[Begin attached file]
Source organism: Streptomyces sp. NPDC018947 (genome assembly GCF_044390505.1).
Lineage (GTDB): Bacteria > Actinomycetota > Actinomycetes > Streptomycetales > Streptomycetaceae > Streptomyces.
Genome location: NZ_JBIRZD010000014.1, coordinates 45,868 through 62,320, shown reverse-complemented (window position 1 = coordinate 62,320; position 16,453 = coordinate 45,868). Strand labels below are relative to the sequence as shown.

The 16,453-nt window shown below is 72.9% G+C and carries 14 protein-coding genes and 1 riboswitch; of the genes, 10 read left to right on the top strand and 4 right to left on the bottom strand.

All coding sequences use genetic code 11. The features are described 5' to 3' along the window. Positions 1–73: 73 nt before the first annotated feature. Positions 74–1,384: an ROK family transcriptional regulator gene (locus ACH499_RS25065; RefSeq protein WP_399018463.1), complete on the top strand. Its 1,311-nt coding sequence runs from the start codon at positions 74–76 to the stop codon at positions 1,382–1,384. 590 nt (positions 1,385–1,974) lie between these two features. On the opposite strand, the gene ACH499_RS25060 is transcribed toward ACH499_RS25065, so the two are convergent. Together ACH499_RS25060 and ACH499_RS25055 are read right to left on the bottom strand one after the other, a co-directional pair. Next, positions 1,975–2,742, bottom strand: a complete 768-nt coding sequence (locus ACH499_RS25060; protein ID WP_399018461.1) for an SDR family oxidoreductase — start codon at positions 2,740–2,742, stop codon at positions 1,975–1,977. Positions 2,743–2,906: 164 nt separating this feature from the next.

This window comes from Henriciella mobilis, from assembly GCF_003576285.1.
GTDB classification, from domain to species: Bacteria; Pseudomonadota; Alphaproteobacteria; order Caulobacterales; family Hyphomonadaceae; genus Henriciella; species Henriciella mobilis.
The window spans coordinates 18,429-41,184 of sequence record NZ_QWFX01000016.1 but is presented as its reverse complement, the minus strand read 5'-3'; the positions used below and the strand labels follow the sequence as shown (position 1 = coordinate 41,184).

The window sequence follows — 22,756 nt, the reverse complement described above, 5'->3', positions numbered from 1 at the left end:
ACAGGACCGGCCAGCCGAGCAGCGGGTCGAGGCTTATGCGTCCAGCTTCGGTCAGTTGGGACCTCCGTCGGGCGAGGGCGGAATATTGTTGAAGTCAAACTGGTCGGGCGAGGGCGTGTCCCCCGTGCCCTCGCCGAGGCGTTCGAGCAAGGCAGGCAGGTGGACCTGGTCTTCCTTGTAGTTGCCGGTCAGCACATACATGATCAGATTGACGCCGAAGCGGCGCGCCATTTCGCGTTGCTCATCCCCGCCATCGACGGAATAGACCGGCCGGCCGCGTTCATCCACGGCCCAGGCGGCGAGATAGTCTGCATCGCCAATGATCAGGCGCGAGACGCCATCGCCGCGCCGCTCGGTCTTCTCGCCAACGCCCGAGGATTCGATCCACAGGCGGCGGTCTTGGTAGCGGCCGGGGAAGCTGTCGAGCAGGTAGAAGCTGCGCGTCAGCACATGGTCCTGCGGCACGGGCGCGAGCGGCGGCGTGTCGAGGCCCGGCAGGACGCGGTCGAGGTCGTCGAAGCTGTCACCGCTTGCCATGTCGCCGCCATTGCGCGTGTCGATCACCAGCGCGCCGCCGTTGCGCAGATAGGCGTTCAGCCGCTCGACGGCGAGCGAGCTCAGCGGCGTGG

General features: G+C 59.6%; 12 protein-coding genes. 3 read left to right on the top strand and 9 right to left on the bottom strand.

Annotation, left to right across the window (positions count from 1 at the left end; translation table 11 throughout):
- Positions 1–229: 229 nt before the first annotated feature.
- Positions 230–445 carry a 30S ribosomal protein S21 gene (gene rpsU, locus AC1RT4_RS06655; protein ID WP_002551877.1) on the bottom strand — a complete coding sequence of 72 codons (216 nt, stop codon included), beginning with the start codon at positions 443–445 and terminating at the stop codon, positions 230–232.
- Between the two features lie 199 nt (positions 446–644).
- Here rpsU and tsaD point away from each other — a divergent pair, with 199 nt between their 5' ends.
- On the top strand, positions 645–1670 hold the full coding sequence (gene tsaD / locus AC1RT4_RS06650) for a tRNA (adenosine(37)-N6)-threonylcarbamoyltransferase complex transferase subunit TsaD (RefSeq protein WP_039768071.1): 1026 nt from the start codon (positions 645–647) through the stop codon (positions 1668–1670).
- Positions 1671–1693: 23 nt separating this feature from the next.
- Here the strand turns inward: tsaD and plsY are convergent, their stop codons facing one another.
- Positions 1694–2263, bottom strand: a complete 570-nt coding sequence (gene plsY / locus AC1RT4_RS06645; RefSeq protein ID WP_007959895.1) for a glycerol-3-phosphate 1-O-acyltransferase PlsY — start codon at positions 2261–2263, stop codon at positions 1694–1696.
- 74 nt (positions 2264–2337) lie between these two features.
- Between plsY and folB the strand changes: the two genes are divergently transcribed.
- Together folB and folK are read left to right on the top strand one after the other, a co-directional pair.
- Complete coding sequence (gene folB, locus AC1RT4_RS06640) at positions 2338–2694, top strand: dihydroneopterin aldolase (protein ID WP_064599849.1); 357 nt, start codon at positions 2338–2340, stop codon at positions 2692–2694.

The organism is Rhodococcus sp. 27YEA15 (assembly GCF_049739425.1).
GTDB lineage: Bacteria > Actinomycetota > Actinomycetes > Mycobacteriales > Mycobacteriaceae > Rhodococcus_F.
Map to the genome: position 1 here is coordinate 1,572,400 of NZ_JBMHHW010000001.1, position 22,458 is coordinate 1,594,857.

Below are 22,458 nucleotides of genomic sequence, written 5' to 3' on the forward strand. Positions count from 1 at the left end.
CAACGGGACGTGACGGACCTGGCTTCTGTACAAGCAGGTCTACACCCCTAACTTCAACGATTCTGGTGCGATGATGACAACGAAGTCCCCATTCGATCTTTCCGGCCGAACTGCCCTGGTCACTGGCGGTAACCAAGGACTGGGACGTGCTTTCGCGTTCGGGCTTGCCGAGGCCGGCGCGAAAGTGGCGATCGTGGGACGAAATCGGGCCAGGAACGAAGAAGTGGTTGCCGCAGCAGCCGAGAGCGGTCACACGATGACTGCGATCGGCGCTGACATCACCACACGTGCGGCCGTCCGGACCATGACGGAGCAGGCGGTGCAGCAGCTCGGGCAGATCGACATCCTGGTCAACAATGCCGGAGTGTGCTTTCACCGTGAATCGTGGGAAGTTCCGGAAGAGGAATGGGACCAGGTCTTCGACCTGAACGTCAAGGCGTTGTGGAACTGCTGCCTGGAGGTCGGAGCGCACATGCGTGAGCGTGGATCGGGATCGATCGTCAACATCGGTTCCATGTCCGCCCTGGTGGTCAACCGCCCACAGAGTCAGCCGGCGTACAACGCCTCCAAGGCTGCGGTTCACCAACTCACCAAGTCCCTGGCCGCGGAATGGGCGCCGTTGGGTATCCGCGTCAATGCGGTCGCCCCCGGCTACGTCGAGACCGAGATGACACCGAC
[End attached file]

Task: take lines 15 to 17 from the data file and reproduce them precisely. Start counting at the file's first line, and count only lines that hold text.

- Between the two features lie 199 nt (positions 446–644).
- Here rpsU and tsaD point away from each other — a divergent pair, with 199 nt between their 5' ends.
- On the top strand, positions 645–1670 hold the full coding sequence (gene tsaD / locus AC1RT4_RS06650) for a tRNA (adenosine(37)-N6)-threonylcarbamoyltransferase complex transferase subunit TsaD (RefSeq protein WP_039768071.1): 1026 nt from the start codon (positions 645–647) through the stop codon (positions 1668–1670).